Donald Trump is firing back at Supreme Court Justice Ruth Bader Ginsburg after she disparaged him in several media interviews. He tweeted late Tuesday that she "has embarrassed all" with her "very dumb political statements" about the candidate. Trump ended his tweet with "Her mind is shot - resign!":

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Obama Pitches Recovery On Florida Tour

Sep 9, 2012
Originally published on September 9, 2012 1:43 pm

Transcript

DON GONYEA, BYLINE: This is Don Gonyea in Florida, the perpetual battleground state that President Obama is touring by bus this weekend.

PRESIDENT BARACK OBAMA: Hello, St. Pete.

(SOUNDBITE OF CHEERING)

GONYEA: St. Pete, of course, is St. Petersburg. Eleven thousand people attended the outdoor rally there yesterday morning. The president made his pitch about an economy on the recovery while stressing that there is much yet to be done, that too many Americans are still out of work. Florida's jobless rate is 8.8 percent - higher than the national average. Mr. Obama did not mention Friday's disappointing jobs report. Instead, he asked people to look at the choice the campaigns are offering.

OBAMA: We can keep giving more tax breaks to companies that are shipping jobs overseas just like the other side is arguing for, or we can start rewarding companies that open new plants and train new workers and create new jobs right here in Florida.

GONYEA: And the president needled the GOP ticket's call for more across-the-board tax cuts.

OBAMA: Tax cuts when times are good. Tax cuts when times are bad. Tax cuts to help you lose a few extra pounds. Tax cuts to help your love life.

GONYEA: The president said the middle class does need a tax cut, but he repeated his long-held stand that the wealthiest Americans should pay more on income over $250,000 dollars. And because this is Florida, a haven for retirees, Mr. Obama is devoting time in every speech to Medicare. This was in Kissimmee.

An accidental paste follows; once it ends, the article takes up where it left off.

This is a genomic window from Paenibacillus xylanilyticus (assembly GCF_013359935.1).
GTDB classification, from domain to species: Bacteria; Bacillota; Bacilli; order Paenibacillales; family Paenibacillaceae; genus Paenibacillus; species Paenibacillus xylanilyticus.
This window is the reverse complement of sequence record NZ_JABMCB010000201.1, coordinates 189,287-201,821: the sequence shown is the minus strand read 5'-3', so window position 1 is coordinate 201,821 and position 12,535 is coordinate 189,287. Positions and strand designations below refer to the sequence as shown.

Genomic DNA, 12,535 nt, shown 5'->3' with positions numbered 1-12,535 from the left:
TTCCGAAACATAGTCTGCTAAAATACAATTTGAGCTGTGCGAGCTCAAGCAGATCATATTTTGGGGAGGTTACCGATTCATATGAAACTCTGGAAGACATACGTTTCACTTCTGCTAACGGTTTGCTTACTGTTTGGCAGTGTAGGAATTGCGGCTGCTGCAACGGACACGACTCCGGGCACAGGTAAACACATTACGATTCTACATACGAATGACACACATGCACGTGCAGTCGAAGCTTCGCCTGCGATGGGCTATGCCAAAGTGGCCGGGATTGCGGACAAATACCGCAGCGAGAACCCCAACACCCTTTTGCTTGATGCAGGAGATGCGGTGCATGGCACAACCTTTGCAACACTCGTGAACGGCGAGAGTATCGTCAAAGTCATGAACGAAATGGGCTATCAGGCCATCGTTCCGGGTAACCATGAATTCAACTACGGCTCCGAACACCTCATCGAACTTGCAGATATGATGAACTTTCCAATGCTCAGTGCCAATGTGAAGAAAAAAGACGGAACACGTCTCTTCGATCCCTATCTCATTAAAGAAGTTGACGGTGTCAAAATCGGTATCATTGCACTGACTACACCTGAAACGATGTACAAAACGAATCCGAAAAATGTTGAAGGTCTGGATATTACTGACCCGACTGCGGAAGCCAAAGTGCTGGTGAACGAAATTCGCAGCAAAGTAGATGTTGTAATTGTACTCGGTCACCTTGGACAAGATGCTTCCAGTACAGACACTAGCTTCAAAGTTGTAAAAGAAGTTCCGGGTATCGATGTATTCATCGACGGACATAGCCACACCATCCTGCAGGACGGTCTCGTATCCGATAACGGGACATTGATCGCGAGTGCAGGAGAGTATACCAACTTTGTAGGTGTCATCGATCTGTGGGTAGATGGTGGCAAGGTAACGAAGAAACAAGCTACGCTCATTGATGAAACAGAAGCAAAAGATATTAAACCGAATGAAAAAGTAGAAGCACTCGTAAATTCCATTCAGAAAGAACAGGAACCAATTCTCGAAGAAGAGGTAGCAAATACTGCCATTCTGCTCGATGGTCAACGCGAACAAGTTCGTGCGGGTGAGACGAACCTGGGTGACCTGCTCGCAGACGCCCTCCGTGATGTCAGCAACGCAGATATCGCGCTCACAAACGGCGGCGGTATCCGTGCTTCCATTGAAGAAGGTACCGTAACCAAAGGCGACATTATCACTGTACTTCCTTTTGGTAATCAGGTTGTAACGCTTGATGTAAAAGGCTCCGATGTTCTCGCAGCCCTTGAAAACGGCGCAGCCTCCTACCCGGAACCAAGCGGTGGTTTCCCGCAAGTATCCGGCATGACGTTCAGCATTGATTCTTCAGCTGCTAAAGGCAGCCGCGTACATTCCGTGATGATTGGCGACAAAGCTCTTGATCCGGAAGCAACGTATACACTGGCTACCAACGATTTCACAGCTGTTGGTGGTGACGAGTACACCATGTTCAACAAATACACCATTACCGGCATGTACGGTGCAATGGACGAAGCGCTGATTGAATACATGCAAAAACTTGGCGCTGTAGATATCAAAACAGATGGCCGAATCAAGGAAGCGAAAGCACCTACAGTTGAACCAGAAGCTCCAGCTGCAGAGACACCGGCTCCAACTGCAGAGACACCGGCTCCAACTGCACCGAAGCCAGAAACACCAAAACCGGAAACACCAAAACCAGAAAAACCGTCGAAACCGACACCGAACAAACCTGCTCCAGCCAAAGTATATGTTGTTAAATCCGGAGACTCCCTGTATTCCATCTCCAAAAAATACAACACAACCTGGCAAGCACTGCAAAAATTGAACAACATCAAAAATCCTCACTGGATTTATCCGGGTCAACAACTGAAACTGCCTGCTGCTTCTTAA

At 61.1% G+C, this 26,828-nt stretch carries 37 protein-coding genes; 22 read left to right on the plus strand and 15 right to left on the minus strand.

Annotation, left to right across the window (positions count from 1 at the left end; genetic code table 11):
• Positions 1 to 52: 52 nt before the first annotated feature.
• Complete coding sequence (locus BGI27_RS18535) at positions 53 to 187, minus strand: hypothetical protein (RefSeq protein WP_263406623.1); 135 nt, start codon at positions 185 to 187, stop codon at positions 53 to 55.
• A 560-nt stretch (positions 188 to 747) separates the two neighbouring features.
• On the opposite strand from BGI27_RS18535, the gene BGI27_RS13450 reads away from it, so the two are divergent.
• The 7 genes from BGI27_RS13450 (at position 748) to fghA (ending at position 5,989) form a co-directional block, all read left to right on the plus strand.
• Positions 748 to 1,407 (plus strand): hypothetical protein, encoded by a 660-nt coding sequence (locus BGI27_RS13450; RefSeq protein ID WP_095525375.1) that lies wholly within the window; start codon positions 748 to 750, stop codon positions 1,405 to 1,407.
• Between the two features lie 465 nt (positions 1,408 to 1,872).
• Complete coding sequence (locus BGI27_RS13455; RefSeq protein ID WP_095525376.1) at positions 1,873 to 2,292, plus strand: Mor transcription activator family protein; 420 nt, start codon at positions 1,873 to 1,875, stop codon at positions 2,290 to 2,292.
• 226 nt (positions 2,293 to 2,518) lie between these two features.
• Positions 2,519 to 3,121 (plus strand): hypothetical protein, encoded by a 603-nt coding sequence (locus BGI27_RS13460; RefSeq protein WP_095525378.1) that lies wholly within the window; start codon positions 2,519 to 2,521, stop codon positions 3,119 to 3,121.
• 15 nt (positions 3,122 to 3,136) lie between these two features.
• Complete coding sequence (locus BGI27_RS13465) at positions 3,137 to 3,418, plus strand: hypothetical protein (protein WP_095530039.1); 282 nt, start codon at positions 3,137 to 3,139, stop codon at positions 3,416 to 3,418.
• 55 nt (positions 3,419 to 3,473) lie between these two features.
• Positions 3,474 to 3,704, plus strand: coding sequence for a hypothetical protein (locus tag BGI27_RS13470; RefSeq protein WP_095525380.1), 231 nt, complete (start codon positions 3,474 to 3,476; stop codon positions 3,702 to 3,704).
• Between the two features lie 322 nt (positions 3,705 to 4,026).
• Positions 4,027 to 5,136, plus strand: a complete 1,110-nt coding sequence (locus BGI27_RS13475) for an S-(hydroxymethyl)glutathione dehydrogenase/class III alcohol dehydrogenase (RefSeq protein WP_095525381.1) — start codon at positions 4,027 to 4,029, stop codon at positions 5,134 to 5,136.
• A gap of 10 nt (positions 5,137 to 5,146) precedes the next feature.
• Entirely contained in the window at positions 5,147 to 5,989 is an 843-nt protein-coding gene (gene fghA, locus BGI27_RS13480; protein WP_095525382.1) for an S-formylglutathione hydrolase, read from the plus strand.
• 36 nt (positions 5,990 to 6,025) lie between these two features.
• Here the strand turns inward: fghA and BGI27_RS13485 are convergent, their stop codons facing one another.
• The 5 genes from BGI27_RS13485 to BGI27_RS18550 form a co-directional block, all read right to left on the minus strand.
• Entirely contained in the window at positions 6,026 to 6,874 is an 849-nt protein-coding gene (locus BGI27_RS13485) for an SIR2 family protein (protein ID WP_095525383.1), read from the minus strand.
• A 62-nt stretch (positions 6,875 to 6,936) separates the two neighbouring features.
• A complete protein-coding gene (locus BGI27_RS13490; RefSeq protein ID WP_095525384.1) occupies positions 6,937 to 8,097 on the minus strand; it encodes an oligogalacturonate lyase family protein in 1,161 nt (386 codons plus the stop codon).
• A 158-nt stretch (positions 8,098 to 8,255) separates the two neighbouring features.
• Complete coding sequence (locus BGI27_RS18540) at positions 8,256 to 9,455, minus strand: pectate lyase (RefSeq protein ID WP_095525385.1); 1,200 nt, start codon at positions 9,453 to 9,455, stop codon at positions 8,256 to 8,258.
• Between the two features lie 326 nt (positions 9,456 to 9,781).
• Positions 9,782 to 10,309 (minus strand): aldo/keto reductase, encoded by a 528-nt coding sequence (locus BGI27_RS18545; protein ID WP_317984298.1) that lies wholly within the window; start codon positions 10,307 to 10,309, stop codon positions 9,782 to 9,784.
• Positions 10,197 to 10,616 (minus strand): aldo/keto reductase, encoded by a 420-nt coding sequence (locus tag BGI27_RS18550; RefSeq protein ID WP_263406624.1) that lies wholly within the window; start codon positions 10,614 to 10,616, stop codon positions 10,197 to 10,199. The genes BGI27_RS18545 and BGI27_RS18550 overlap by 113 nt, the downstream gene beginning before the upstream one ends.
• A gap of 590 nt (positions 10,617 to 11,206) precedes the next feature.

OBAMA: I want you to know I will never turn Medicare into a voucher.

(SOUNDBITE OF CHEERING)

OBAMA: You know, these guys are out there running these ads about how somehow we're weakening Medicare. We strengthened Medicare, extended its life for eight years.

GONYEA: Sixty-year-old Juna Brown was at the morning rally yesterday. She's a retiree who says she's not worried about a lack of enthusiasm among Democrats compared to the excitement Mr. Obama generated four years ago.

JUNA BROWN: It is different from four years ago. It's really different from four years ago. But it's different on both sides. If you notice, you do not see the T-shirt sales, the signs, the badges. You don't see it on either side as much as you did before.

GONYEA: Brown thinks the opportunity is there for the president to out-mobilize the Republicans. Four years ago, Mr. Obama carried Florida by less than 3 percentage points. Its 29 electoral votes make it a major prize, yet again. Don Gonyea, NPR News, with the Obama campaign in Florida. Transcript provided by NPR, Copyright National Public Radio.